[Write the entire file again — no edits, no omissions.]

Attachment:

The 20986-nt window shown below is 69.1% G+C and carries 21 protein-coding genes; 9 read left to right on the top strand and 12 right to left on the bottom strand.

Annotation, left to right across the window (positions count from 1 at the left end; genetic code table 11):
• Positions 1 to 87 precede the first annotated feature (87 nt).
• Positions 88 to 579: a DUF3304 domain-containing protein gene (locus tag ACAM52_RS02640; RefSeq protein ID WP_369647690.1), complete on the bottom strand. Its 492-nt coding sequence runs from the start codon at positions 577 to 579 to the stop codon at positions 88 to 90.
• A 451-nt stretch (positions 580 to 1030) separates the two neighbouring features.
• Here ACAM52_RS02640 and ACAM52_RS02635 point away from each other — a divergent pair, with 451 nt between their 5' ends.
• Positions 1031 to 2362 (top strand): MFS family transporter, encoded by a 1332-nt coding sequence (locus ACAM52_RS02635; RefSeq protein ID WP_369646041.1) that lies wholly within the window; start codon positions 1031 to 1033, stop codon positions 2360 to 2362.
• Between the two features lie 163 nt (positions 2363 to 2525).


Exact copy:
The 20986-nt window shown below is 69.1% G+C and carries 21 protein-coding genes; 9 read left to right on the top strand and 12 right to left on the bottom strand.

Annotation, left to right across the window (positions count from 1 at the left end; genetic code table 11):
• Positions 1 to 87 precede the first annotated feature (87 nt).
• Positions 88 to 579: a DUF3304 domain-containing protein gene (locus tag ACAM52_RS02640; RefSeq protein ID WP_369647690.1), complete on the bottom strand. Its 492-nt coding sequence runs from the start codon at positions 577 to 579 to the stop codon at positions 88 to 90.
• A 451-nt stretch (positions 580 to 1030) separates the two neighbouring features.
• Here ACAM52_RS02640 and ACAM52_RS02635 point away from each other — a divergent pair, with 451 nt between their 5' ends.
• Positions 1031 to 2362 (top strand): MFS family transporter, encoded by a 1332-nt coding sequence (locus ACAM52_RS02635; RefSeq protein ID WP_369646041.1) that lies wholly within the window; start codon positions 1031 to 1033, stop codon positions 2360 to 2362.
• Between the two features lie 163 nt (positions 2363 to 2525).